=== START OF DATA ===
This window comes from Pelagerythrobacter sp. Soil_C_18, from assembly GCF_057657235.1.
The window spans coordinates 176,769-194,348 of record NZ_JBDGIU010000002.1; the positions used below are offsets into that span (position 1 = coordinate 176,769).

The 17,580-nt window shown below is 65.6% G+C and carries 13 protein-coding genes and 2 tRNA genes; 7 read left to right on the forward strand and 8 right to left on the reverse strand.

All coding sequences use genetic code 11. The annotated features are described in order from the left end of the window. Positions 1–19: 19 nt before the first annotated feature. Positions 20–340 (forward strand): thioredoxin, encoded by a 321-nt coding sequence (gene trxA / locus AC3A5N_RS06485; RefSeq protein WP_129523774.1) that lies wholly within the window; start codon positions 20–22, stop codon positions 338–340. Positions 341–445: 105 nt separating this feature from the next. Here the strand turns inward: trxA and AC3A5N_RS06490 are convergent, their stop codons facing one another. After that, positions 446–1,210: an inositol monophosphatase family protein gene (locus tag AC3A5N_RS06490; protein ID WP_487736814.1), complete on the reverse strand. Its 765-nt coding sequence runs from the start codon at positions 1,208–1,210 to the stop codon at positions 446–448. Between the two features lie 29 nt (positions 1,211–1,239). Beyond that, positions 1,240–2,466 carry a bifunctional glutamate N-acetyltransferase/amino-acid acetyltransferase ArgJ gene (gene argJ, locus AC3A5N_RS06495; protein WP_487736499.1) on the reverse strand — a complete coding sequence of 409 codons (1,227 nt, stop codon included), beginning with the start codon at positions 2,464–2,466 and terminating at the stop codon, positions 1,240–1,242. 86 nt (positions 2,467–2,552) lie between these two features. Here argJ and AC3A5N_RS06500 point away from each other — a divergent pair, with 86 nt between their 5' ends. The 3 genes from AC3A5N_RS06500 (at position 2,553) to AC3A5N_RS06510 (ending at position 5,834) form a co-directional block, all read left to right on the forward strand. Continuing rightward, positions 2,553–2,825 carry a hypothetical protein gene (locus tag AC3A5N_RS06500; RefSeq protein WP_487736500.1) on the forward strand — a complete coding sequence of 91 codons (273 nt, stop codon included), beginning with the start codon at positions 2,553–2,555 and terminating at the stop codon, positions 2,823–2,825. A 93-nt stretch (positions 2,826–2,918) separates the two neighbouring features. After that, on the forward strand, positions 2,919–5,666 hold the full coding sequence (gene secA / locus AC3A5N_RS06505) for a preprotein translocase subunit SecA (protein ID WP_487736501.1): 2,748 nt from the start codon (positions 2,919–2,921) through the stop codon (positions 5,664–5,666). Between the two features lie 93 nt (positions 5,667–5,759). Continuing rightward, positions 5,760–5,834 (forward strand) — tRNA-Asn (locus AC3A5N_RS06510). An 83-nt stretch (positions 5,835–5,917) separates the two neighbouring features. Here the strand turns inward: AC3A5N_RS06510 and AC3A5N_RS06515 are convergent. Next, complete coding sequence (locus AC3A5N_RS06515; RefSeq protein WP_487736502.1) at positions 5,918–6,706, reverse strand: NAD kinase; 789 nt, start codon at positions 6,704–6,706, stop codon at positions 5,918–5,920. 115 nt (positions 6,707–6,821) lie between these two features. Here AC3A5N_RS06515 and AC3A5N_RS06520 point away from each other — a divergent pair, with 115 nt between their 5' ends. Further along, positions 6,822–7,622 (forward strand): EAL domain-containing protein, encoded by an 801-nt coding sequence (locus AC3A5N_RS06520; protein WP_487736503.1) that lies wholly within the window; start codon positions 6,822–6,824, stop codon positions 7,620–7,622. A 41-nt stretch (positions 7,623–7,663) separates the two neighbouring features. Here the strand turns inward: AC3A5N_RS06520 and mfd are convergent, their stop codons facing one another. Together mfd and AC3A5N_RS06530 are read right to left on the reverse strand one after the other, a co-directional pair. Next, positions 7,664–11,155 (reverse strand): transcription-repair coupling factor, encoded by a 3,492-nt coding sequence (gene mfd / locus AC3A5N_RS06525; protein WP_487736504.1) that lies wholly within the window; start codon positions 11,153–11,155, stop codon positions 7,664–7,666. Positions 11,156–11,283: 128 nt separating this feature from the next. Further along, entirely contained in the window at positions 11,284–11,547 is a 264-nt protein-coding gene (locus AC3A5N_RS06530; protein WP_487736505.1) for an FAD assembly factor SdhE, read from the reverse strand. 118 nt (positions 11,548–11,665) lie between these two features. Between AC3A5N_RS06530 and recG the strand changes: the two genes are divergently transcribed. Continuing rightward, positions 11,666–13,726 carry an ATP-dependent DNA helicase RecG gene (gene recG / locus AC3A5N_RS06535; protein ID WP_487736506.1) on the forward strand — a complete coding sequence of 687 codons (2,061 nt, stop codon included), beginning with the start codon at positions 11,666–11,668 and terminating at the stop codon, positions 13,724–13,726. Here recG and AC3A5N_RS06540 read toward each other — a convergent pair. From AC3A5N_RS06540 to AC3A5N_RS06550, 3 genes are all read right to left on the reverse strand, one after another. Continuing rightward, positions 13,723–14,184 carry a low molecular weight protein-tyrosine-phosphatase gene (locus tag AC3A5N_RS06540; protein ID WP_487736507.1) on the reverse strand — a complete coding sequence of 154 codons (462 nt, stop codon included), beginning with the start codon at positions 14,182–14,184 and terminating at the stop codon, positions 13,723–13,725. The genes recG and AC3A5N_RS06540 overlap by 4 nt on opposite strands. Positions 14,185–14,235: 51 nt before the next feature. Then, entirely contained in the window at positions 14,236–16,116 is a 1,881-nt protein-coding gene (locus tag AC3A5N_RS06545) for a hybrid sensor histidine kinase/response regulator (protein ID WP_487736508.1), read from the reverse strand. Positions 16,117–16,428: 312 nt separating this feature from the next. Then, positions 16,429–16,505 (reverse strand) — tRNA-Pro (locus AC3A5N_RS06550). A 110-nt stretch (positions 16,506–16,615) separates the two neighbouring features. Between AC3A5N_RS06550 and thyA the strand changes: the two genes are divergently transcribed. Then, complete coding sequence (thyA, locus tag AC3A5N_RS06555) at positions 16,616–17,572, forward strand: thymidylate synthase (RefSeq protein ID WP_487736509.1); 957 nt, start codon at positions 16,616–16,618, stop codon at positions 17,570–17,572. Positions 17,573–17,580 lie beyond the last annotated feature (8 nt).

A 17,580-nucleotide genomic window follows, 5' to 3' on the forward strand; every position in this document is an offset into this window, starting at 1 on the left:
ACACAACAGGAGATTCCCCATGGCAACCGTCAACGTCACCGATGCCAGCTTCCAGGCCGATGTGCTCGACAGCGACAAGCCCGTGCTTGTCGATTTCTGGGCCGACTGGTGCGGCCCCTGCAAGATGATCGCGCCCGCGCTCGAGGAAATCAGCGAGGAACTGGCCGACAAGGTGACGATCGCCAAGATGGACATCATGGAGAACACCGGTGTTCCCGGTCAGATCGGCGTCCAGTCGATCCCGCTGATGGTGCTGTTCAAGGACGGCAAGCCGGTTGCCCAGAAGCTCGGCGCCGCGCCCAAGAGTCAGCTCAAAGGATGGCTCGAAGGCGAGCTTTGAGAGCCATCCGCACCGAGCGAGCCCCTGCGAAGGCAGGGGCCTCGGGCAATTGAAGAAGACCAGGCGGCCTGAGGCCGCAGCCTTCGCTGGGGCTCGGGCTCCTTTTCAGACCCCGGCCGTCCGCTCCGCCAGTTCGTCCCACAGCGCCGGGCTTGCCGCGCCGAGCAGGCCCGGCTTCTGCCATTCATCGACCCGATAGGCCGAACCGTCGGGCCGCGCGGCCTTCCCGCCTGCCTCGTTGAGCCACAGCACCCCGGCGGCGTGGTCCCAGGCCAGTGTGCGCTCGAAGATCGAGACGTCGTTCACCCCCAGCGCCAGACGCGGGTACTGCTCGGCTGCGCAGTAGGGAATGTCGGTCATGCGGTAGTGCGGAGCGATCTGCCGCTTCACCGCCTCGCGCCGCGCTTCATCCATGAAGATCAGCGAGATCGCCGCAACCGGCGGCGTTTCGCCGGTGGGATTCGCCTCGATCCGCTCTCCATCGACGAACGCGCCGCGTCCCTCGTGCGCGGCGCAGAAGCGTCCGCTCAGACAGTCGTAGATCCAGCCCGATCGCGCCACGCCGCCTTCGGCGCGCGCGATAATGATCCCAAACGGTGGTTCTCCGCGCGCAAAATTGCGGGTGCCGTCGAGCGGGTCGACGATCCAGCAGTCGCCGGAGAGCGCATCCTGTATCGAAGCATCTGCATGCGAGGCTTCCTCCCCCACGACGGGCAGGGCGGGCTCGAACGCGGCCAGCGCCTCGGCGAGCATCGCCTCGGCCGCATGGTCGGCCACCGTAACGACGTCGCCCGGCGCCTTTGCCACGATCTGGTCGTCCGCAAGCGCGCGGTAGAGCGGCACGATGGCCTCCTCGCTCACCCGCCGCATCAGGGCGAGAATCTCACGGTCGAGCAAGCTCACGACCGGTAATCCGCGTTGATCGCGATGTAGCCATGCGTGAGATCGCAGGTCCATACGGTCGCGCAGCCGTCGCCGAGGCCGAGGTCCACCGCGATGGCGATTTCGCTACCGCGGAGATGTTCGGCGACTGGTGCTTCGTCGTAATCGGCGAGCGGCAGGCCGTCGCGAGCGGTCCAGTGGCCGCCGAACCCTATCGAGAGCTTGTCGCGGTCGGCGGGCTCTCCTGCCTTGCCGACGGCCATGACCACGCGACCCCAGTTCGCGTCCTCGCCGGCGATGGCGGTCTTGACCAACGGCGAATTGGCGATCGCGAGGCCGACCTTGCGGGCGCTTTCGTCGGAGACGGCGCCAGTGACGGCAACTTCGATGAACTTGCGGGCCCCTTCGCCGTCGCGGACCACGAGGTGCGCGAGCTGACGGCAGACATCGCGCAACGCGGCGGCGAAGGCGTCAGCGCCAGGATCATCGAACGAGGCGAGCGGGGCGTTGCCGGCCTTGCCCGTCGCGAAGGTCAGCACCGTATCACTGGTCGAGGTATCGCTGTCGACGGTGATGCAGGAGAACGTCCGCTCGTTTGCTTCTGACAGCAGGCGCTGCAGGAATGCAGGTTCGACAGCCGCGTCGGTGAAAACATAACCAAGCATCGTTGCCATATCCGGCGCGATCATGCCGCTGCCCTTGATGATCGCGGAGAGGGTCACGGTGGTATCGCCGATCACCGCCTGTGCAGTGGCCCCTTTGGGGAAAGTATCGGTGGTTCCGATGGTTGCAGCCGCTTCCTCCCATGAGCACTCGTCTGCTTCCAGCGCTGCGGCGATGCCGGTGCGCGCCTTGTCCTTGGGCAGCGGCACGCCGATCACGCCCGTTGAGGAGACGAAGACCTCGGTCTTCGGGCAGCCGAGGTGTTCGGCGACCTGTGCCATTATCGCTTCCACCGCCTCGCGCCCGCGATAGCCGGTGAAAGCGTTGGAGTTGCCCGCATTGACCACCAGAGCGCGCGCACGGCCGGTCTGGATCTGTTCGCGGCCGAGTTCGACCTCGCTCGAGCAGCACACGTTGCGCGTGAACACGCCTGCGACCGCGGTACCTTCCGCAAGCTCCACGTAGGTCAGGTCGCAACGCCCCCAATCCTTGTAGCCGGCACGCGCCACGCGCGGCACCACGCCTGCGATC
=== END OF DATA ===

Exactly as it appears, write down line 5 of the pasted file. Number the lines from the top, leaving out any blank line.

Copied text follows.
A 17,580-nucleotide genomic window follows, 5' to 3' on the forward strand; every position in this document is an offset into this window, starting at 1 on the left: